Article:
Nonetheless a grassroots revolution won’t be rapid or easy. Consider the history of another group who set out to establish equality in America: women of the Revolutionary Era and their successors.

The Battle for Human Rights as a Model

The history of the Women’s Rights Movement, like that of the Civil Rights Movement, is complex and well beyond the scope of this book, but it claimed its first major victory in 1920 with the passage of the Nineteenth Amendment, which gave women the right to vote.

But that was just the beginning. A hundred and one years after Susan B. Anthony was arrested for casting a vote, the U.S. Supreme Court referenced the Fourteenth Amendment a total of seventeen times regarding people in the 1973 Roe v. Wade case, as the Court finally decided that men don’t have the power to control the behaviors of women. That decision, combined with broad changes in public sentiment and corporate behavior, effectively overturned the 1873 Bradwell v. State Supreme Court decision which had said that “the Law of the Creator” defined the “paramount destiny and mission” of women as limited to “the noble and benign offices of wife and mother.”

The process began with a small group of dedicated people, and America and the world are the better for it, even as the Women’s Rights Movement continues to work for full equality in the United States and recognition in those nations where women are still in slavery under religious law or male-dominated dictatorships.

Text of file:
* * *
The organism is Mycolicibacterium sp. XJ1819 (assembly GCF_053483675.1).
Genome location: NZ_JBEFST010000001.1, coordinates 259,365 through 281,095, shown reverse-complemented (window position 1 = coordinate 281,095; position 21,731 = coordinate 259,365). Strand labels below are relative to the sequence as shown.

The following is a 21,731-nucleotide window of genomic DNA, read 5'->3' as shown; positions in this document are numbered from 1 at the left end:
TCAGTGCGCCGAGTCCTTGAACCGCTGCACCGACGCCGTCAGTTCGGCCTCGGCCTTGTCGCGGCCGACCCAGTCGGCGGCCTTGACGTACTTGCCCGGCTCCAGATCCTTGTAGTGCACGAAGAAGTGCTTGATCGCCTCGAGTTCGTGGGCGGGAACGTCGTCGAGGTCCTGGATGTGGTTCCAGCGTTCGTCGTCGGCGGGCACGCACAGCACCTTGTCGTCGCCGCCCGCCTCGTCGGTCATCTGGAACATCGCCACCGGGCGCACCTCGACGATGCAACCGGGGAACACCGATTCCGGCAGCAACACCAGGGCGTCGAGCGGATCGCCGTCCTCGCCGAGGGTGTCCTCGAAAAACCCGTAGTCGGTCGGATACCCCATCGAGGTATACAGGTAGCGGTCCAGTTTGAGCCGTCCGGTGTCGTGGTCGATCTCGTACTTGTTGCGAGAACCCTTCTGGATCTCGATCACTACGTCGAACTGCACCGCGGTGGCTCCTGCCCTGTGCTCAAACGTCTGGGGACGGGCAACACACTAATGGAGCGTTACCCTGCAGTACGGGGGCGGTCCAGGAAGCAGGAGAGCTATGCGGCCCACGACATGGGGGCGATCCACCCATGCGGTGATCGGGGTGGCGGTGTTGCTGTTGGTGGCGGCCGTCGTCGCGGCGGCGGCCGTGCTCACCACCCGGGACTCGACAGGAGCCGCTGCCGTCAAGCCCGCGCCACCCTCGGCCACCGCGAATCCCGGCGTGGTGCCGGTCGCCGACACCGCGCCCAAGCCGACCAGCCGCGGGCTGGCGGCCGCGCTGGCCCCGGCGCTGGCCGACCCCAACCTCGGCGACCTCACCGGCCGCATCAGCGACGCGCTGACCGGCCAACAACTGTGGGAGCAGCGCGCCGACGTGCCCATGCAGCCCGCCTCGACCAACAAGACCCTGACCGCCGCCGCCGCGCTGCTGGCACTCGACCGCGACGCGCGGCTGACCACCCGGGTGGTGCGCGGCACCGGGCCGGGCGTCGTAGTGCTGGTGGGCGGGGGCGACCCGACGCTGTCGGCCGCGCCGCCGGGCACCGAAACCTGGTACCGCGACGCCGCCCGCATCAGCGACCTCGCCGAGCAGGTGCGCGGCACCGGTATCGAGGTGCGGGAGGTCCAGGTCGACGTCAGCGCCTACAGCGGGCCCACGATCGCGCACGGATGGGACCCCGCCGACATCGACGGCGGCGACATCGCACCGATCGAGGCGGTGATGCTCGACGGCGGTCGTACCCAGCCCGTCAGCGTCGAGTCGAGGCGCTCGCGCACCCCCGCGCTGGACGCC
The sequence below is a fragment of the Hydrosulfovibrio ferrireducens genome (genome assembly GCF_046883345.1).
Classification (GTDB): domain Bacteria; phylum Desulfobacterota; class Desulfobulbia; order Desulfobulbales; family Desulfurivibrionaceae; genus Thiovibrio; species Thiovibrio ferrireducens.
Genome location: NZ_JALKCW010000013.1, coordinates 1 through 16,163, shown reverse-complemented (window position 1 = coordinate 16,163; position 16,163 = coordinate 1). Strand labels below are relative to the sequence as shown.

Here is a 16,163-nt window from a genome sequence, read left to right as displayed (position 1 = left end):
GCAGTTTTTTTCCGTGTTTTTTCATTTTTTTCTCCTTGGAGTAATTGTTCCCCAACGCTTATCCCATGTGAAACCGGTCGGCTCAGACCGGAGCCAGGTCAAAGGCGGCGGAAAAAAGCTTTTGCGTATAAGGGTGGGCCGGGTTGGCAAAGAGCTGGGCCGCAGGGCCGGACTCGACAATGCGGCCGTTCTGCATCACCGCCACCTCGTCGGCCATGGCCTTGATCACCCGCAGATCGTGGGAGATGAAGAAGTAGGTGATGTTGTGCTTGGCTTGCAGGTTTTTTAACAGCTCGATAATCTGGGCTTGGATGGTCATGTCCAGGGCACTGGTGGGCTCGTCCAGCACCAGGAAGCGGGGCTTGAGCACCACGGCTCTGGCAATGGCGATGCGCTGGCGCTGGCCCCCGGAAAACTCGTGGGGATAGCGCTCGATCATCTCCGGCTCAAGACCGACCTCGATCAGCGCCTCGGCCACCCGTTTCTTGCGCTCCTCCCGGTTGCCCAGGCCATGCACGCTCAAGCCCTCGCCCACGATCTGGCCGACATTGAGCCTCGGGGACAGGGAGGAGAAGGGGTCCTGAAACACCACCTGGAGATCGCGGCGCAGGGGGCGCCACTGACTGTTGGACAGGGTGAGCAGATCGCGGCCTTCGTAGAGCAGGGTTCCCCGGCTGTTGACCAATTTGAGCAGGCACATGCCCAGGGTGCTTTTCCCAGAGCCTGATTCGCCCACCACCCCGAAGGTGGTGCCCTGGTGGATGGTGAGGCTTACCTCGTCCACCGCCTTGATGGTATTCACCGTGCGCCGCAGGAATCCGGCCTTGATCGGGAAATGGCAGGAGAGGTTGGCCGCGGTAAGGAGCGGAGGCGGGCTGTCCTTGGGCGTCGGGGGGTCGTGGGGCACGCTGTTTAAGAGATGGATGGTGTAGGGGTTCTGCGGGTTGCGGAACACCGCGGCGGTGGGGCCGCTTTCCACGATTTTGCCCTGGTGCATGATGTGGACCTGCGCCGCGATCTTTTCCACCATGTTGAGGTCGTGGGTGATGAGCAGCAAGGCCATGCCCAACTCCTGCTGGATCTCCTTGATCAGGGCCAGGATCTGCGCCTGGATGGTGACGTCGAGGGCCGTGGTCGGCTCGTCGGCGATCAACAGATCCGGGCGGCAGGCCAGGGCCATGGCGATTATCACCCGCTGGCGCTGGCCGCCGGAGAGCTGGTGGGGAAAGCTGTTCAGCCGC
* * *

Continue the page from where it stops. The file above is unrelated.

Similarly, as Martin Luther King Jr. and Mohandas Gandhi well understood, changing laws is a process that requires enormous and broad grassroots support. Recent events have shocked and awakened many people in the world, and expressions of a desire for change—from riots at WTO meetings to tectonic shifts in the politics of nations—are increasingly obvious.

But many of these efforts to protest globalization or poverty or corporate crimes are less than effective because they attack the symptoms of the problem rather than its cause.

The new feudalism is not the result of bad people or even bad corporations. It’s the result of a structure that’s broken down. A system of laws put in place in the United States and other nations in the late 1700s and early 1800s that had controlled the size, power, and political influence of the newly emerging business corporations was thrown aside first by the pen of J. C. Bancroft Davis in 1886 and then by hundreds of other advocates of corporate power and great wealth, from the railroad tycoons and robber barons to many of the members of today’s Supreme Court and Congress.

At its core it’s the result of a dysfunctional cultural story—that corporations are persons—and that is the level at which it must be healed.

Our best hope for changing the current situation of the world is in restoring the story and the vision of Jefferson and Madison—that corporations (and governments and all institutions) are subservient to the will of We the People. Restoring the control mechanism for this—effectively struck down by the Santa Clara ruling—means changing our laws and, ultimately, probably will require amending our Constitution.

Reclaiming Democracy

What should our new Constitution look like? Several proposals are on that table, but I particularly recommend the models put forth by Jeff Milchen and David Cobb. Jeff’s Web site,, is one of the leading resources on the issues of corporate personhood; and David’s site, www, incorporates Jeff’s proposed Constitutional amendment below as well as several other options. Milchen’s proposed constitutional amendment, more explicitly than simply inserting the word natural before the word person in the Fourteenth Amendment, could seriously begin the process of turning the United States into a democratic republic responsive and responsible to its citizens instead of its most powerful corporations. The proposed amendment states: